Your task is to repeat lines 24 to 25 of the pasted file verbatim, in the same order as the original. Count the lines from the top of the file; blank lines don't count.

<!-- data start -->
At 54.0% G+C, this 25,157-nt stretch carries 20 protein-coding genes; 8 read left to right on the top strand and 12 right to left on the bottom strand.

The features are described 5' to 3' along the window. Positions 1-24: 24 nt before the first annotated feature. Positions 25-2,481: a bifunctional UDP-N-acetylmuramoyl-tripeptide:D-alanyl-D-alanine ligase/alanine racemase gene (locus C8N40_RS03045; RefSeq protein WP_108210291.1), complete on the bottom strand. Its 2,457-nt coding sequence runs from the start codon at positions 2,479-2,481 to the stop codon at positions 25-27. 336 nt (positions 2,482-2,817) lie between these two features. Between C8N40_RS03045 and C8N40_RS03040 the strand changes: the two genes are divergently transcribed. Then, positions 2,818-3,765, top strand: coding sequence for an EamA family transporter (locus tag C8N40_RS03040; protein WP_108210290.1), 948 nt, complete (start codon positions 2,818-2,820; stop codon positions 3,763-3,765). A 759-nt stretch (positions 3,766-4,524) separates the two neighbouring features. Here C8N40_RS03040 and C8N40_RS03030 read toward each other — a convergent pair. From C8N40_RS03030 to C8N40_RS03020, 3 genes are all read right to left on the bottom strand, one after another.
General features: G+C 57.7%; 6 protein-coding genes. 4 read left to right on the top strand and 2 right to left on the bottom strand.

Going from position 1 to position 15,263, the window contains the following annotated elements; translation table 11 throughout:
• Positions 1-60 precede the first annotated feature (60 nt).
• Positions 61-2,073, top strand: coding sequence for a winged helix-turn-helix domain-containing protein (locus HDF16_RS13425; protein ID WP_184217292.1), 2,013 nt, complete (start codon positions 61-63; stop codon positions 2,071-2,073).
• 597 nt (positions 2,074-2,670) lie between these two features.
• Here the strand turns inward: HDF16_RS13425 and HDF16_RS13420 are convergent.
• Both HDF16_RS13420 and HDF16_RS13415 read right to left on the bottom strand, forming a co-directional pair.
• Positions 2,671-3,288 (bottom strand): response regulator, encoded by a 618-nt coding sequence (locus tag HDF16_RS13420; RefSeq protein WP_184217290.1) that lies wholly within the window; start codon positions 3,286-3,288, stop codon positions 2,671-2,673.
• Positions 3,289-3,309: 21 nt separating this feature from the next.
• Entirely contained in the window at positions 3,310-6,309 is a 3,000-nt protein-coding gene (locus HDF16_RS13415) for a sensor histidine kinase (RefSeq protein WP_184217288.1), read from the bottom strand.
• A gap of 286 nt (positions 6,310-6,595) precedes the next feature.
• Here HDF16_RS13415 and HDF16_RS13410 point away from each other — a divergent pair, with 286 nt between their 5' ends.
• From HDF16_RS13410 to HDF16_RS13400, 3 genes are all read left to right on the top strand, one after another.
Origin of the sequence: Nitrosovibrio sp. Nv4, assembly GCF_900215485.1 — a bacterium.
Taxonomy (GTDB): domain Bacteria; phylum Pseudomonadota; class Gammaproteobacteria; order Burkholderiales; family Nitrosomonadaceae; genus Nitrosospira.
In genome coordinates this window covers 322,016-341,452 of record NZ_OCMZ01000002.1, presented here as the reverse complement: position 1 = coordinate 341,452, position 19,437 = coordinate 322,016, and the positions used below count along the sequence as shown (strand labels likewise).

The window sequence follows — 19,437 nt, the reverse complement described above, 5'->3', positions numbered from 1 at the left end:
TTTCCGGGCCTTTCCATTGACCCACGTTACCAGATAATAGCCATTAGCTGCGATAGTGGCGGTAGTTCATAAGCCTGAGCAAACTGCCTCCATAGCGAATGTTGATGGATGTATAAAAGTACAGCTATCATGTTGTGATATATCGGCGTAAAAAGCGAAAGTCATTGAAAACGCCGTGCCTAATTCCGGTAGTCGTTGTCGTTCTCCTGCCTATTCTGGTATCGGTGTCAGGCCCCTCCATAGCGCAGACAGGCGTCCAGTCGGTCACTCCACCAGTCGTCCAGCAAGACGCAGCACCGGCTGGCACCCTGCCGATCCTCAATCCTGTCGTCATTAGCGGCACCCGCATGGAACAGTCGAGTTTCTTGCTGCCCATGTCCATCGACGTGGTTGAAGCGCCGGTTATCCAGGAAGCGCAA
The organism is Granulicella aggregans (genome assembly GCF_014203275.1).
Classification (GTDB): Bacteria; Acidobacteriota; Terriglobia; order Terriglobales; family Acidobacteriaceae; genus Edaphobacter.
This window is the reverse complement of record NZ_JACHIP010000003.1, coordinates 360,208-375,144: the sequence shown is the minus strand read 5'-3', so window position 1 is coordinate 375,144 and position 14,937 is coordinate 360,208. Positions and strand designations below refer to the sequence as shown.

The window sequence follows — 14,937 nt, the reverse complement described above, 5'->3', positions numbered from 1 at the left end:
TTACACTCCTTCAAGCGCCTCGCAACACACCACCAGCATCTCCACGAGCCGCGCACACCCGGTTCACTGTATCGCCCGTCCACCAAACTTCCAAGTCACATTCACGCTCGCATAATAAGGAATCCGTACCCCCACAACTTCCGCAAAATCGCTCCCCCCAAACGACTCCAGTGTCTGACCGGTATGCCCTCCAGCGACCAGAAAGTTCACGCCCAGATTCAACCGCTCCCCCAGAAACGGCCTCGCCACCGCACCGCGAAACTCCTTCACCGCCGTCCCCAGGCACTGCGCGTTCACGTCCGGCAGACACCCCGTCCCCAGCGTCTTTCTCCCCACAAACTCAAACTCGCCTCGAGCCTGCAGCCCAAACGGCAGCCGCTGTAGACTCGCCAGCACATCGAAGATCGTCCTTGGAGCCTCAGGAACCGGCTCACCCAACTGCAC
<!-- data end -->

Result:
The window sequence follows — 14,937 nt, the reverse complement described above, 5'->3', positions numbered from 1 at the left end:
TTACACTCCTTCAAGCGCCTCGCAACACACCACCAGCATCTCCACGAGCCGCGCACACCCGGTTCACTGTATCGCCCGTCCACCAAACTTCCAAGTCACATTCACGCTCGCATAATAAGGAATCCGTACCCCCACAACTTCCGCAAAATCGCTCCCCCCAAACGACTCCAGTGTCTGACCGGTATGCCCTCCAGCGACCAGAAAGTTCACGCCCAGATTCAACCGCTCCCCCAGAAACGGCCTCGCCACCGCACCGCGAAACTCCTTCACCGCCGTCCCCAGGCACTGCGCGTTCACGTCCGGCAGACACCCCGTCCCCAGCGTCTTTCTCCCCACAAACTCAAACTCGCCTCGAGCCTGCAGCCCAAACGGCAGCCGCTGTAGACTCGCCAGCACATCGAAGATCGTCCTTGGAGCCTCAGGAACCGGCTCACCCAACTGCAC